Monday, November 28, 2016

Progressive Breakfast: House Democrats: New Leadership, New Energy


Robert Borosage
House Democrats: New Leadership, New Energy
Rep. Tim Ryan (D-Ohio) announced he would challenge [House Minority Leader Nancy] Pelosi. Only one problem: Pelosi is virtually irreplaceable ... The obvious course isn’t a futile attempt to dislodge Pelosi, but a concerted challenge to Chief Whip Steny Hoyer, Pelosi’s number 2. Hoyer is everything young people hate about Democrats.


Trump may swap corporate tax cut for keeping Carrier plant in US. WSJ: “Representatives for the incoming administration … have held wide-ranging policy talks with top-ranking executives at Carrier’s parent company, United Technologies Corp. … The discussions include the conglomerate’s plans to shift more than 2,000 jobs from Indiana to Mexico, but have covered other issues, including the company’s wishes for a tax overhaul … United Technologies … has large reserves of cash overseas—profits that corporations are waiting to repatriate to the U.S. until Congress cuts the level of tax they would pay…”
Union members that backed Trump may get anti-labor laws in return. NYT: “Why, after unions spent more than $100 million to defeat Donald J. Trump, did Mrs. Clinton win only narrowly among voters from union households … With Mr. Trump’s victory and with Republicans now controlling both houses of Congress, unions are expecting a series of stinging blows … many Republicans are eager to repeal an 85-year-old law requiring that contractors pay union-level wages on federal projects [and enact] ‘right-to-work’ legislation … Trump will most likely scrap most of Mr. Obama’s executive orders on labor…”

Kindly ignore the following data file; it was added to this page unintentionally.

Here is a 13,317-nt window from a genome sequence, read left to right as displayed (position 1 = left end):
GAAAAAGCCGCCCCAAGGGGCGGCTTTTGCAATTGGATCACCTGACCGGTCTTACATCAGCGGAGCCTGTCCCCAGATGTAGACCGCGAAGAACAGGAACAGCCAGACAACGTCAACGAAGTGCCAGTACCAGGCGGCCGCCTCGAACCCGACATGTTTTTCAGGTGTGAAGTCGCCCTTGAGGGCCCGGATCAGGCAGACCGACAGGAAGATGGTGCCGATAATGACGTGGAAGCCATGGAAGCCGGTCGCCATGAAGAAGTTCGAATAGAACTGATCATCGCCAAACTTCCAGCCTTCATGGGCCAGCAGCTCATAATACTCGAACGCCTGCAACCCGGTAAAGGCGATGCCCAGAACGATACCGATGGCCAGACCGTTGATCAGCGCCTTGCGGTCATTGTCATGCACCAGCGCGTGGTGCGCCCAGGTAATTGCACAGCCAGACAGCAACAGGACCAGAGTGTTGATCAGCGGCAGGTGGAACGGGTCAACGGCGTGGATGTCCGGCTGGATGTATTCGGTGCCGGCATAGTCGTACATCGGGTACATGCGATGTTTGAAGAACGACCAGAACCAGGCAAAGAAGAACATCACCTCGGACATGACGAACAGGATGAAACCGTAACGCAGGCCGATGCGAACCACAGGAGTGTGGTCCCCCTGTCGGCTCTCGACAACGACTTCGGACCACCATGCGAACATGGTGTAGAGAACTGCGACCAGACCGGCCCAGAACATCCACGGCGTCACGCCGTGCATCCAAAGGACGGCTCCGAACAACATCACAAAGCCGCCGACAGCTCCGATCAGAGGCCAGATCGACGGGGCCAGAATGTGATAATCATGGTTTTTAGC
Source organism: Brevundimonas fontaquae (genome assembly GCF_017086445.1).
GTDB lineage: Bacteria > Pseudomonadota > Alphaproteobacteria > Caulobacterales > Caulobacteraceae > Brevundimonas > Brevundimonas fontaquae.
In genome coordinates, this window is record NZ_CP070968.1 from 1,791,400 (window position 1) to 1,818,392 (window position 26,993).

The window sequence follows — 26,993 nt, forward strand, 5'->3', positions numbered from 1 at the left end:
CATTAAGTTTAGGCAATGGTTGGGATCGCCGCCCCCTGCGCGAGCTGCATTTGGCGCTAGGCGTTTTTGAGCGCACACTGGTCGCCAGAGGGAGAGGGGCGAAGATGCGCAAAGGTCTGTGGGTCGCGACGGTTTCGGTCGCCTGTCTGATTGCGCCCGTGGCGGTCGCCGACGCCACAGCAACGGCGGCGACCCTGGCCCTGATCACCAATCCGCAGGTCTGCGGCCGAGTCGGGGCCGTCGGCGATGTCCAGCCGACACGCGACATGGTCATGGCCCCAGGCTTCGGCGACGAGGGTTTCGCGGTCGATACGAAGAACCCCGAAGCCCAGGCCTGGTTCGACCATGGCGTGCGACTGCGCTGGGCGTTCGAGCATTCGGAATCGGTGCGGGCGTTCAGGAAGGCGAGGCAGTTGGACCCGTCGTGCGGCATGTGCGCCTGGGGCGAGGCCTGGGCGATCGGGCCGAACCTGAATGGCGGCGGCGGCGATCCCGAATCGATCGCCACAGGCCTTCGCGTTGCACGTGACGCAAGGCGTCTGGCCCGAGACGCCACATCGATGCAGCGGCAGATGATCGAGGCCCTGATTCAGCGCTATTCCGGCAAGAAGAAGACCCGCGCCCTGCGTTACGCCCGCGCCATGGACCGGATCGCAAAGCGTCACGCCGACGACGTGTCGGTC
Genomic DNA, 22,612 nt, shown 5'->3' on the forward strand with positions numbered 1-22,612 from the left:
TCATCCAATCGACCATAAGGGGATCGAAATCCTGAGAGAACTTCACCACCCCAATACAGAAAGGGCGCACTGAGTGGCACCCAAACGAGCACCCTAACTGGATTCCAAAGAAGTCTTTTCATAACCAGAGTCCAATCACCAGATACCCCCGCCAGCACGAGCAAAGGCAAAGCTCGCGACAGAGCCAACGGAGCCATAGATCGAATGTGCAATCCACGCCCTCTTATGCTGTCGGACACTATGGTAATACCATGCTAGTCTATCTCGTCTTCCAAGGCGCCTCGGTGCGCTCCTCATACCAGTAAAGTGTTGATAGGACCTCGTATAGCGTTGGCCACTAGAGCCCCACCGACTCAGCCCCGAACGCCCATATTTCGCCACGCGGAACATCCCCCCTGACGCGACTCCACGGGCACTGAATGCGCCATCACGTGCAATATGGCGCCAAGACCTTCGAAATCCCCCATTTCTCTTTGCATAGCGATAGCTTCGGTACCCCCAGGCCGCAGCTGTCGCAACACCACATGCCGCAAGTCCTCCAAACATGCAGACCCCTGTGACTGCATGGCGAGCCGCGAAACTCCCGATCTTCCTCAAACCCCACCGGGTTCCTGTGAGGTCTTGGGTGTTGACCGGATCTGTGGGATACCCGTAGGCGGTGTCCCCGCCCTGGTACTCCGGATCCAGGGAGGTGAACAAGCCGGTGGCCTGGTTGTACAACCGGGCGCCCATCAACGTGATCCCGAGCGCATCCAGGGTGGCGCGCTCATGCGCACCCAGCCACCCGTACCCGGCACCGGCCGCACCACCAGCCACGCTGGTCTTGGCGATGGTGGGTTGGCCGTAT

Trump will struggle to bring back coal jobs. NYT: “…even if Mr. Trump undoes Mr. Obama’s policies, many of those plants … are not coming back. Analysts agree that what Appalachia really needs is a diversified economy, a goal that has eluded Mr. Obama and state and local politicians.”
Education Secretary nominee Betsy Devos has the “worst record” of Trump’s possible choices, says Tulane economics professor Douglas Harris in NYT oped: “As one of the architects of Detroit’s charter school system, she is partly responsible for what even charter advocates acknowledge is the biggest school reform disaster in the country … The situation is so bad that national philanthropists interested in school reform refuse to work in Detroit … The DeVos nomination is a triumph of ideology over evidence…”
Barney Frank argues Trump’s financial deregulation risks another market crash, in Boston Globe oped: “The abolition of the law’s restrictions on granting mortgages to borrowers who are highly unlikely to repay means we will see successors to Countrywide, the mortgage-granting machine that gave us countrywide defaults. The removal of the regulations governing trading in derivatives means Goldman Sachs, J.P. Morgan Chase, and others can return to the unrestricted dissemination throughout the economy of securities composed of bad mortgages … It will put Federal officials back to having to choose between letting a company go bankrupt — Lehman — with its disruptive effect, or bailing it out — AIG.”
Trump may revamp Fed. The Hill: “The right has grown increasingly irritated by the central bank’s policies since the financial crisis and may now be poised to finally push through long-stalled changes to overhaul its operations … ranging from tougher oversight to fundamental changes over how the Fed deploys its powerful tools to steer the economy … [And] there are two openings on the seven-member board of governors.”


Steve Bannon may literally be a white supremacist. NYT: “[Former film collaborator Julia] Jones [said] Mr. Bannon occasionally talked about the genetic superiority of some people and once mused about the desirability of limiting the vote to property owners. ‘I said, “That would exclude a lot of African-Americans,”’ Ms. Jones recalled. ‘He said, “Maybe that’s not such a bad thing.”‘”